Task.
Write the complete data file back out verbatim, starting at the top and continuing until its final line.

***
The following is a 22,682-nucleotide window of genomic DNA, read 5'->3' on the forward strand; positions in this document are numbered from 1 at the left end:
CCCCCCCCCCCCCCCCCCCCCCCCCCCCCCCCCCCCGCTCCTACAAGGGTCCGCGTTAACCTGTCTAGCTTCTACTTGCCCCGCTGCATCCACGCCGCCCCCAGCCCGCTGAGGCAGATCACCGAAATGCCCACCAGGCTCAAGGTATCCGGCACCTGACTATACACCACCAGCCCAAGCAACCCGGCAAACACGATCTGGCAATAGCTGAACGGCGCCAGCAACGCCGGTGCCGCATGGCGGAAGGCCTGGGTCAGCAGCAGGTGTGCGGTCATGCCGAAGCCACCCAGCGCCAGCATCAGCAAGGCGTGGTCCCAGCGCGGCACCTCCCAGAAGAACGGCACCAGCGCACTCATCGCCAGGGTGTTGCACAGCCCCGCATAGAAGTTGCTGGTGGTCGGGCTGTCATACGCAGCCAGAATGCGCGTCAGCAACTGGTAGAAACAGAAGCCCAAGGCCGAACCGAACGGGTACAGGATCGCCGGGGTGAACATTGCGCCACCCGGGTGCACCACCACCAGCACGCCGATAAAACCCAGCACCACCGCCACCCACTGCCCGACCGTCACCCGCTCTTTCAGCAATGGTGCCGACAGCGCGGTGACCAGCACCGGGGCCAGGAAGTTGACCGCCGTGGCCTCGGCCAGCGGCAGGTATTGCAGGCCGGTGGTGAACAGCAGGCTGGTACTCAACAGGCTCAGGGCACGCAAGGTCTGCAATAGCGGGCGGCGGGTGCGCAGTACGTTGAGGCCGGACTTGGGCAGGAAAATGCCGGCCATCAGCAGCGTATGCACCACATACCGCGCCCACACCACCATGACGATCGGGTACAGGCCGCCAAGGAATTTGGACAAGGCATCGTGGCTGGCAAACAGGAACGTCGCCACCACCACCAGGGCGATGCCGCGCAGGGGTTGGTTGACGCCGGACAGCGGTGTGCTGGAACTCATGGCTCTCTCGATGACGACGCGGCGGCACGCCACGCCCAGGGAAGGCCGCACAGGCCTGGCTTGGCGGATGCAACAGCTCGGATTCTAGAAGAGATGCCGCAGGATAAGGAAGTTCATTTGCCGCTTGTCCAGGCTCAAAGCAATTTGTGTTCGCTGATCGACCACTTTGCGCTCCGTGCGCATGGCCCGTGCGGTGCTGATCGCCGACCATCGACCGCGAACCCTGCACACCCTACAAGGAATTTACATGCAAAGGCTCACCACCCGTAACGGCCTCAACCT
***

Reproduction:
The following is a 22,682-nucleotide window of genomic DNA, read 5'->3' on the forward strand; positions in this document are numbered from 1 at the left end:
CCCCCCCCCCCCCCCCCCCCCCCCCCCCCCCCCCCCGCTCCTACAAGGGTCCGCGTTAACCTGTCTAGCTTCTACTTGCCCCGCTGCATCCACGCCGCCCCCAGCCCGCTGAGGCAGATCACCGAAATGCCCACCAGGCTCAAGGTATCCGGCACCTGACTATACACCACCAGCCCAAGCAACCCGGCAAACACGATCTGGCAATAGCTGAACGGCGCCAGCAACGCCGGTGCCGCATGGCGGAAGGCCTGGGTCAGCAGCAGGTGTGCGGTCATGCCGAAGCCACCCAGCGCCAGCATCAGCAAGGCGTGGTCCCAGCGCGGCACCTCCCAGAAGAACGGCACCAGCGCACTCATCGCCAGGGTGTTGCACAGCCCCGCATAGAAGTTGCTGGTGGTCGGGCTGTCATACGCAGCCAGAATGCGCGTCAGCAACTGGTAGAAACAGAAGCCCAAGGCCGAACCGAACGGGTACAGGATCGCCGGGGTGAACATTGCGCCACCCGGGTGCACCACCACCAGCACGCCGATAAAACCCAGCACCACCGCCACCCACTGCCCGACCGTCACCCGCTCTTTCAGCAATGGTGCCGACAGCGCGGTGACCAGCACCGGGGCCAGGAAGTTGACCGCCGTGGCCTCGGCCAGCGGCAGGTATTGCAGGCCGGTGGTGAACAGCAGGCTGGTACTCAACAGGCTCAGGGCACGCAAGGTCTGCAATAGCGGGCGGCGGGTGCGCAGTACGTTGAGGCCGGACTTGGGCAGGAAAATGCCGGCCATCAGCAGCGTATGCACCACATACCGCGCCCACACCACCATGACGATCGGGTACAGGCCGCCAAGGAATTTGGACAAGGCATCGTGGCTGGCAAACAGGAACGTCGCCACCACCACCAGGGCGATGCCGCGCAGGGGTTGGTTGACGCCGGACAGCGGTGTGCTGGAACTCATGGCTCTCTCGATGACGACGCGGCGGCACGCCACGCCCAGGGAAGGCCGCACAGGCCTGGCTTGGCGGATGCAACAGCTCGGATTCTAGAAGAGATGCCGCAGGATAAGGAAGTTCATTTGCCGCTTGTCCAGGCTCAAAGCAATTTGTGTTCGCTGATCGACCACTTTGCGCTCCGTGCGCATGGCCCGTGCGGTGCTGATCGCCGACCATCGACCGCGAACCCTGCACACCCTACAAGGAATTTACATGCAAAGGCTCACCACCCGTAACGGCCTCAACCT